I was honored to join a group of experienced McKenzie method specialists for a pilot trip to Peru last week. We treated patients in the city of Cuzco and in the nearby village of Ccorca. Additionally, we provided an introductory seminar to local physical therapists on what the McKenzie method is all about. What a great experience we all had, both treating patients and seeing some of the country!
Just as important as the mechanical therapy I provide to patients to eliminate their symptoms is the education I provide regarding how to keep their spines healthy in the future. A terrific analogy I've learned from mentors enlists teeth brushing. Just as we recognize the significance of keeping our teeth healthy via flossing, brushing, and dietary habits, we should acknowledge that devoting a few minutes a day to our spines is a worthy endeavor. My goal with patients in this educational arena has two facets.
The first is simply teaching people to be aware of the movements and positions our spines adopt on a daily basis. Unlike our peripheral joints which tend to get a fair amount of both bending and straightening throughout the day, when we look at spines, the majority of people in the US spend their days in an imbalance in favor of forward bending (flexion). (The upper neck, however, is often hanging out more in a backward bent (extension) posture. Why? Because our lower necks are stuck forward, and we need to see ahead!) To be sure, certain manual jobs, or desk jobs in which the computer monitor absolutely has to be to your side, create movement imbalances in other directions. Likewise for someone who takes hundreds of right-handed baseball or golf swings per day or throws overhead regularly. Once this observational ability sets in - which undoubtedly takes time - the plan of attack is straightforward: reduce the imbalance. This is akin to reducing your teeth's exposure to deleterious foods and drinks.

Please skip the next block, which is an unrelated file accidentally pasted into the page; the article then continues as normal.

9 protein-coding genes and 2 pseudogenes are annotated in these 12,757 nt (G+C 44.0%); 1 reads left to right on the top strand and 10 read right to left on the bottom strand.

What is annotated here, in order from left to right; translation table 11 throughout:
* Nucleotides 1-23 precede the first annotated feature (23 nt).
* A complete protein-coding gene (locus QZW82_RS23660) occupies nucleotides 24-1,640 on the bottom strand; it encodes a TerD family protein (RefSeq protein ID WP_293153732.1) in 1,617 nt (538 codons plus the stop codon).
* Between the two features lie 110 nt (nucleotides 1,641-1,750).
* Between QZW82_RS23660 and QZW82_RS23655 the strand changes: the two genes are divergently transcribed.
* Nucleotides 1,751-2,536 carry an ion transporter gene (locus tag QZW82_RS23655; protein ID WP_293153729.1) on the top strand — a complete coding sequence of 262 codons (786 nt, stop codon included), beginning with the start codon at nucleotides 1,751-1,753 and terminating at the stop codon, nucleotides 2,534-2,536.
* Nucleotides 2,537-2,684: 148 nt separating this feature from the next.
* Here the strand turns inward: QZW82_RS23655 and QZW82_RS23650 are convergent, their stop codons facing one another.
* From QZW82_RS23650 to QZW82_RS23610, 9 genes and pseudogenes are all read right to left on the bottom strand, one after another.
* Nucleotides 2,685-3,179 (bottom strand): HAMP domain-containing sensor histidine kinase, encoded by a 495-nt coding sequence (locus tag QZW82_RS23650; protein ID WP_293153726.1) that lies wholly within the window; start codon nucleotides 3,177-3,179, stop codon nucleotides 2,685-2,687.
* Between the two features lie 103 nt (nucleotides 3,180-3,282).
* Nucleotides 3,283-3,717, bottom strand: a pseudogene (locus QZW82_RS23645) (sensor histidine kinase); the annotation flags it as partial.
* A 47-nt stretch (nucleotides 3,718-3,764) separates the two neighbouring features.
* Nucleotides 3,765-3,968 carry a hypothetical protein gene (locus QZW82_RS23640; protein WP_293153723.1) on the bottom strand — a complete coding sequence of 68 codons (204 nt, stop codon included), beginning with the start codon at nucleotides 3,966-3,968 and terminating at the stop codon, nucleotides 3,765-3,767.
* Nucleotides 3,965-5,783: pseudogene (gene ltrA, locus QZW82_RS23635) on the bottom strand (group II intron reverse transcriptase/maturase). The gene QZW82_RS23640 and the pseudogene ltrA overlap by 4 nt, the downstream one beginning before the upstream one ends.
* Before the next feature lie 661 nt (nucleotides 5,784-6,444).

The second piece to keeping our spines healthy, and preventing re-injury, is intentional movement. As I tell my patients, just as you brush your teeth twice a day, give your spine some good, healthy movement twice a day. In the most common scenario, this translates to bending backwards - all the way backwards - about ten times twice a day. Sometimes it is rotation or even bending forward. My patients leave my care knowing what their specific movement is.
Like most people, over my lifetime, my spine scale was heavily tipped in favor of forward bending. Sitting slouched at desks over books, slumping "comfortably" into couches and chairs, and later bending over patients added up to a lot of spine flexion. Did I ever bend all the way backward? Maybe a handful of times. It's no wonder I injured myself. Once I learned to look at how we position ourselves, however, I adopted several changes to narrow the gap between the amount of my spine's flexion and extension. Firstly, I almost always sit with a lumbar roll which places my lower spine (except L5-S1, which remains in 60% flexion in sitting) in extension, or at least neutral. If I don't have something to support me, I sit up straight, slouching only occasionally. Secondly, I spend more time lying on my stomach propped up on elbows while reading, watching television, or using electronic devices. Thirdly, given the choice, I often choose to stand instead of sit; for example, I will stand when using my computer on my high counter or when out at places like bars or concerts.
As far as the second component - deliberate movements - I have two go-tos. A few times a month, I'll notice I need to rotate my spine to one side so I'll do that. Most days, though, I move my neck, mid back, and low back into extension a few times. This tallies up to roughly 5 minutes per day, which is a more than reasonable price to pay to keep what I call the "body's fuse box" working correctly. -Laura
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